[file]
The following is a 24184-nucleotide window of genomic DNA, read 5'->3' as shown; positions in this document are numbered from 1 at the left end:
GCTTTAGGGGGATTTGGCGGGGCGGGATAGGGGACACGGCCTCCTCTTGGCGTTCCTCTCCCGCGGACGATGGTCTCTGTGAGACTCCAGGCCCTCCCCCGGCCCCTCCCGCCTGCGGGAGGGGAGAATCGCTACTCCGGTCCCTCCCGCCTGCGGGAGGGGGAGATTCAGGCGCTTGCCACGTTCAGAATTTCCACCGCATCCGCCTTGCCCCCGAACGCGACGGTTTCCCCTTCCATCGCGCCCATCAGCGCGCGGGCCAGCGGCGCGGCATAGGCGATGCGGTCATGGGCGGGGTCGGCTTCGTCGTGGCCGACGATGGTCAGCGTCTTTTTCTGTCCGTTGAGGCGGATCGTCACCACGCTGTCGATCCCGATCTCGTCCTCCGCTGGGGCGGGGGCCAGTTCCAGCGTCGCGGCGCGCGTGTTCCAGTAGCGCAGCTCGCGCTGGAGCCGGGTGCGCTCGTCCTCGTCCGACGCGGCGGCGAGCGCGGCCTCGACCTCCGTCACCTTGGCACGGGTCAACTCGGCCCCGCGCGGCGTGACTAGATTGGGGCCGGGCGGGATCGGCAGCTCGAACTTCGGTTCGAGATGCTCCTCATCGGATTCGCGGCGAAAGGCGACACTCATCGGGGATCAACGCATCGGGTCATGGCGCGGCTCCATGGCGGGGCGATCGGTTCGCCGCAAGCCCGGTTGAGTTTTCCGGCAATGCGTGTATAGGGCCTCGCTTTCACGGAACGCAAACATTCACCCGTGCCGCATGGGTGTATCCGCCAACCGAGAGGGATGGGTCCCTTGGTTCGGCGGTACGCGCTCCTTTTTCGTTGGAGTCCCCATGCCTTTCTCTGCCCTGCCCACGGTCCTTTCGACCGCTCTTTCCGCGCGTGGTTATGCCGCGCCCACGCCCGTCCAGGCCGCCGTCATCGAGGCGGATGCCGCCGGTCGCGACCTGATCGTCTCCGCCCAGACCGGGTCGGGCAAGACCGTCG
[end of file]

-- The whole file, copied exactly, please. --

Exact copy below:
The following is a 24184-nucleotide window of genomic DNA, read 5'->3' as shown; positions in this document are numbered from 1 at the left end:
GCTTTAGGGGGATTTGGCGGGGCGGGATAGGGGACACGGCCTCCTCTTGGCGTTCCTCTCCCGCGGACGATGGTCTCTGTGAGACTCCAGGCCCTCCCCCGGCCCCTCCCGCCTGCGGGAGGGGAGAATCGCTACTCCGGTCCCTCCCGCCTGCGGGAGGGGGAGATTCAGGCGCTTGCCACGTTCAGAATTTCCACCGCATCCGCCTTGCCCCCGAACGCGACGGTTTCCCCTTCCATCGCGCCCATCAGCGCGCGGGCCAGCGGCGCGGCATAGGCGATGCGGTCATGGGCGGGGTCGGCTTCGTCGTGGCCGACGATGGTCAGCGTCTTTTTCTGTCCGTTGAGGCGGATCGTCACCACGCTGTCGATCCCGATCTCGTCCTCCGCTGGGGCGGGGGCCAGTTCCAGCGTCGCGGCGCGCGTGTTCCAGTAGCGCAGCTCGCGCTGGAGCCGGGTGCGCTCGTCCTCGTCCGACGCGGCGGCGAGCGCGGCCTCGACCTCCGTCACCTTGGCACGGGTCAACTCGGCCCCGCGCGGCGTGACTAGATTGGGGCCGGGCGGGATCGGCAGCTCGAACTTCGGTTCGAGATGCTCCTCATCGGATTCGCGGCGAAAGGCGACACTCATCGGGGATCAACGCATCGGGTCATGGCGCGGCTCCATGGCGGGGCGATCGGTTCGCCGCAAGCCCGGTTGAGTTTTCCGGCAATGCGTGTATAGGGCCTCGCTTTCACGGAACGCAAACATTCACCCGTGCCGCATGGGTGTATCCGCCAACCGAGAGGGATGGGTCCCTTGGTTCGGCGGTACGCGCTCCTTTTTCGTTGGAGTCCCCATGCCTTTCTCTGCCCTGCCCACGGTCCTTTCGACCGCTCTTTCCGCGCGTGGTTATGCCGCGCCCACGCCCGTCCAGGCCGCCGTCATCGAGGCGGATGCCGCCGGTCGCGACCTGATCGTCTCCGCCCAGACCGGGTCGGGCAAGACCGTCG